What Is Edamame and How Do You Use It?

We tell you everything you need to know about edamame.

Published June 27, 2022.

Edamame is a protein-packed legume that is a freezer staple for busy families and individuals. Here’s what you need to know about edamame and how to cook and prepare it for quick and easy meals. 

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What Is Edamame?

Edamame are green soybeans harvested before they mature; larger, more mature soybeans are used to make products like tofu, miso, and soy sauce. "Edamame" is Japanese for “branch” or “stem” bean: "eda" meaning “branch” or “stem” and "mame" meaning “bean.” 

What Does Edamame Taste Like?

The protein-rich soybeans are “savory and nutty” with a “firm, dense texture.” The thin, fuzzy, and fibrous shell is inedible. Edamame pods (fresh or frozen) are typically boiled in salted water or steamed and then salted and eaten out of hand. Shelled beans can be cooked and served as a side dish, tossed into a salad, or used as added protein in a grain bowl.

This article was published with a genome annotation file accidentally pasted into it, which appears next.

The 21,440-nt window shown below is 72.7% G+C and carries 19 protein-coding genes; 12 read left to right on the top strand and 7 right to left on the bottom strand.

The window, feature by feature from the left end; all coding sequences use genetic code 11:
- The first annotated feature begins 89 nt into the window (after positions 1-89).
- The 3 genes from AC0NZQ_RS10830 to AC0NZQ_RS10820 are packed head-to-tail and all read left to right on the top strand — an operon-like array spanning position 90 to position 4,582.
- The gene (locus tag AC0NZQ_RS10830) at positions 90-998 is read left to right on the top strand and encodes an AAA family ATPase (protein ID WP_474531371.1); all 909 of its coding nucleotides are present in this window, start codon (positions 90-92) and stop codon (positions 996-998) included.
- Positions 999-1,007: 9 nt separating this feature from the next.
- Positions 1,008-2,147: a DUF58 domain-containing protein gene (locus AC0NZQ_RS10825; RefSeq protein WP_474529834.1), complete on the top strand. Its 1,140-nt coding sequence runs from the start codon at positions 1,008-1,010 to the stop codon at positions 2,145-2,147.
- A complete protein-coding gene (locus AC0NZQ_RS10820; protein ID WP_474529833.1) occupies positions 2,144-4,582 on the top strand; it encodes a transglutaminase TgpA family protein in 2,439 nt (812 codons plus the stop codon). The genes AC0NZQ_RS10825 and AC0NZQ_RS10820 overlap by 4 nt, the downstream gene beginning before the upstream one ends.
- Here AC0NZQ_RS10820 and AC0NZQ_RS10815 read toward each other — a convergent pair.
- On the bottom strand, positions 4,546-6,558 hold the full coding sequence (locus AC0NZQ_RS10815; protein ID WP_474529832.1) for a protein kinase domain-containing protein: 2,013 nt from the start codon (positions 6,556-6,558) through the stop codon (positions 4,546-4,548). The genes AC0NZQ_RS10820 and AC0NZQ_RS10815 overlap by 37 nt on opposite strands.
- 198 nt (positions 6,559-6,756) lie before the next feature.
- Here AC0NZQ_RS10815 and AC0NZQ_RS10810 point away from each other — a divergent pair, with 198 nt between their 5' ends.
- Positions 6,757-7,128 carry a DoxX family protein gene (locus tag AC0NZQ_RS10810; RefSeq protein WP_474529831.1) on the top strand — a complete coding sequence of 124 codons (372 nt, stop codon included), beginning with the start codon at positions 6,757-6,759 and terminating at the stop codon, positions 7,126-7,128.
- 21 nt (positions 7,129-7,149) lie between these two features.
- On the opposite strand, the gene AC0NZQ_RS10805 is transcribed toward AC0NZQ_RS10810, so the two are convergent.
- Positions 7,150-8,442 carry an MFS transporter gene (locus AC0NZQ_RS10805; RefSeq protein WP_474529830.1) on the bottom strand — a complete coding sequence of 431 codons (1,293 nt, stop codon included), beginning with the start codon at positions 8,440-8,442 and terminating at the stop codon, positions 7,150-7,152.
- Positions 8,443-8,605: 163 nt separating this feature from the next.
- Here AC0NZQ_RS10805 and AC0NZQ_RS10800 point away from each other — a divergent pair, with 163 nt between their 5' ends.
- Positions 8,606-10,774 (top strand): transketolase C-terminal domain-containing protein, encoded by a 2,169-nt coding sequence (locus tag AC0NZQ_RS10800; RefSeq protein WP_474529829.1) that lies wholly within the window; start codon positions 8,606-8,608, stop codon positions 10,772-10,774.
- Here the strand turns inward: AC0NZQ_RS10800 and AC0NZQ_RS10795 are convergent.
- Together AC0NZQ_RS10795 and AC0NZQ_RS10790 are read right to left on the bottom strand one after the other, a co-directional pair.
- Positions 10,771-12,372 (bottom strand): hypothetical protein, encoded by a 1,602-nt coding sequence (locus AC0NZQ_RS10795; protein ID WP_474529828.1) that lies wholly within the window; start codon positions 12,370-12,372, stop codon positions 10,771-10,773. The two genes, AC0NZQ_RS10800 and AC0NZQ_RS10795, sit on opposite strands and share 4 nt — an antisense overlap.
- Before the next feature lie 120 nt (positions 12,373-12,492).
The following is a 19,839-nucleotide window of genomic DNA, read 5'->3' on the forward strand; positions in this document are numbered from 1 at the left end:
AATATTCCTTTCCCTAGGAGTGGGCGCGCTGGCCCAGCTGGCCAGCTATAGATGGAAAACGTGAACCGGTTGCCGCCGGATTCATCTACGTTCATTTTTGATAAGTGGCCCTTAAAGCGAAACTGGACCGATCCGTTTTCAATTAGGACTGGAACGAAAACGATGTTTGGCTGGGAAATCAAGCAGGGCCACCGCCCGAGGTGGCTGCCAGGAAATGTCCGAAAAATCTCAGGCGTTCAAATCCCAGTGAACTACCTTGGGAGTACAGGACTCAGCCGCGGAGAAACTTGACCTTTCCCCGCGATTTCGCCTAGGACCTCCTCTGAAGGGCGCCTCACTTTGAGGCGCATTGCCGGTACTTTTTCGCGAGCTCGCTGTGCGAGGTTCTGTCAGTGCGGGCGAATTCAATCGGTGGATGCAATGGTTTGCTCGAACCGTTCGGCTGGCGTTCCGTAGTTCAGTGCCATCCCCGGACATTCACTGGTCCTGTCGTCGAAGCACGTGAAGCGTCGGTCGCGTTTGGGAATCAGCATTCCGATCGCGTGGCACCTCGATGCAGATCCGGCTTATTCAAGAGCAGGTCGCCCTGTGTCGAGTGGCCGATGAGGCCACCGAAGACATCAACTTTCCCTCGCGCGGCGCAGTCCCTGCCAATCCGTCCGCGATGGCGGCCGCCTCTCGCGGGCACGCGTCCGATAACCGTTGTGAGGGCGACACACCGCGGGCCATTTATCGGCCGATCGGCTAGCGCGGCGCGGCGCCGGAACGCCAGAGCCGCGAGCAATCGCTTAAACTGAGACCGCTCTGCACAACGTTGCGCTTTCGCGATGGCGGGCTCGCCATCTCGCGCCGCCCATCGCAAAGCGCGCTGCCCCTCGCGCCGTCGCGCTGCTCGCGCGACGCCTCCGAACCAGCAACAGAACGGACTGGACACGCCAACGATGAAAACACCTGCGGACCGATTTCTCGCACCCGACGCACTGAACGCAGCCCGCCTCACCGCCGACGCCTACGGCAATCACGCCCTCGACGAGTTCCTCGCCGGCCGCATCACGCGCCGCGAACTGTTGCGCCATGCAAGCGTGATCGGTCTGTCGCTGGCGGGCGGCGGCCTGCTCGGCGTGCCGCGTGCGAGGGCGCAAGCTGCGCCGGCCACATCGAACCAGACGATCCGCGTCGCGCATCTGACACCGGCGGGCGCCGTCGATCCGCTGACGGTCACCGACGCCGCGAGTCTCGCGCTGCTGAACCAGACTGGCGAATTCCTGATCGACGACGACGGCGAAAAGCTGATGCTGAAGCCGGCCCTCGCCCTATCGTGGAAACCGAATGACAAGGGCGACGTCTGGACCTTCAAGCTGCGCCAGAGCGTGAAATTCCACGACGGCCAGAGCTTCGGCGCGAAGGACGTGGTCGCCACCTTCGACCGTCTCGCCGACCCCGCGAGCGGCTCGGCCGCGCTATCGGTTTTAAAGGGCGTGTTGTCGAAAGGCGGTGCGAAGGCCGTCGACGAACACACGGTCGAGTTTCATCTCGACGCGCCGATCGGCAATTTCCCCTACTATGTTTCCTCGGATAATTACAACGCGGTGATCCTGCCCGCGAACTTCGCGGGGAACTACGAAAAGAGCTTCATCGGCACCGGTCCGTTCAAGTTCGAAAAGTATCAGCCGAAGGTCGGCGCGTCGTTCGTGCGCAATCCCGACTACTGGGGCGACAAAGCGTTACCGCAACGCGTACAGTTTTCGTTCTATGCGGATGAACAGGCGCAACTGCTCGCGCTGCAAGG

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Where Do I Find Edamame?

In the United States, both shelled and unshelled edamame are found in 10- to 16-ounce bags in the frozen food section of most supermarkets. The convenience of frozen allows you to use as much or as little as you want, perfect for cooking for one or for a family full of kids. While most people buy whole edamame for steaming and eating right out of their pods, unshelled edamame can also be found for a quick addition to salads, bowls, or soups.

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How Do I Cook with Shelled Edamame?

Shelled edamame beans can be cooked straight from the freezer or thawed in the refrigerator or at room temperature for a quick protein supplement. Edamame beans have a smooth outer skin that can repel dressing and flavorings. Blanching for about 5 minutes in heavily salted water ensures that the slick little beans are seasoned all the way through while breaking them down just enough to create a more tender texture while maintaining heartiness. If you are tossing the beans with a creamier dressing, some recipes call for simply tossing thawed beans together with the other ingredients. 

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How Do I Dress Edamame?

Tossing edamame with rich, vibrant dressings or thicker, creamy dressings such as peanut sauce or green goddess dressing helps coat the edamame. Fresh herbs and added cheeses can balance the nuttiness of the edamame. Nuts and seeds or cooked brown rice can enhance the edamame's nutty qualities and add textural interest to any dish. 

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